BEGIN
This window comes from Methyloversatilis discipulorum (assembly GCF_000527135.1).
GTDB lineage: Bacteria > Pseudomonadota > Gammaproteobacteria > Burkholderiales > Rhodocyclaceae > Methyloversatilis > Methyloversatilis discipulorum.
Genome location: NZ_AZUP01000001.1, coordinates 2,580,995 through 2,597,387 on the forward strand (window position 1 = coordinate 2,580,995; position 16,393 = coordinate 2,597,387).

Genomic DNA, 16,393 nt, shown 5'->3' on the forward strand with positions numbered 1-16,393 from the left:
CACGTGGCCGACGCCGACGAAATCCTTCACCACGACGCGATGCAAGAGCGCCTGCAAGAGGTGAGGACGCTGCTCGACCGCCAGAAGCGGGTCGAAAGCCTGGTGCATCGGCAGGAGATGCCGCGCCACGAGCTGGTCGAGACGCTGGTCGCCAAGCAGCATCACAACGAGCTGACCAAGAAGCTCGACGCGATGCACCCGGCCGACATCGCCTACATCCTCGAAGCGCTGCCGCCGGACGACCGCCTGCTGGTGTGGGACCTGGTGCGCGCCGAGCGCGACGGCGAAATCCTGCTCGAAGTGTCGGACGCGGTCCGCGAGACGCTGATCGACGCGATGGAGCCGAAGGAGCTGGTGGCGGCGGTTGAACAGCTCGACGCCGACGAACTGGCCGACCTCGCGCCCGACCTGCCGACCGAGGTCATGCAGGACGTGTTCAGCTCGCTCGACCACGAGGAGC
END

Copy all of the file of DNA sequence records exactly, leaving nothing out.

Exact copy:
This window comes from Methyloversatilis discipulorum (assembly GCF_000527135.1).
GTDB lineage: Bacteria > Pseudomonadota > Gammaproteobacteria > Burkholderiales > Rhodocyclaceae > Methyloversatilis > Methyloversatilis discipulorum.
Genome location: NZ_AZUP01000001.1, coordinates 2,580,995 through 2,597,387 on the forward strand (window position 1 = coordinate 2,580,995; position 16,393 = coordinate 2,597,387).

Genomic DNA, 16,393 nt, shown 5'->3' on the forward strand with positions numbered 1-16,393 from the left:
CACGTGGCCGACGCCGACGAAATCCTTCACCACGACGCGATGCAAGAGCGCCTGCAAGAGGTGAGGACGCTGCTCGACCGCCAGAAGCGGGTCGAAAGCCTGGTGCATCGGCAGGAGATGCCGCGCCACGAGCTGGTCGAGACGCTGGTCGCCAAGCAGCATCACAACGAGCTGACCAAGAAGCTCGACGCGATGCACCCGGCCGACATCGCCTACATCCTCGAAGCGCTGCCGCCGGACGACCGCCTGCTGGTGTGGGACCTGGTGCGCGCCGAGCGCGACGGCGAAATCCTGCTCGAAGTGTCGGACGCGGTCCGCGAGACGCTGATCGACGCGATGGAGCCGAAGGAGCTGGTGGCGGCGGTTGAACAGCTCGACGCCGACGAACTGGCCGACCTCGCGCCCGACCTGCCGACCGAGGTCATGCAGGACGTGTTCAGCTCGCTCGACCACGAGGAGC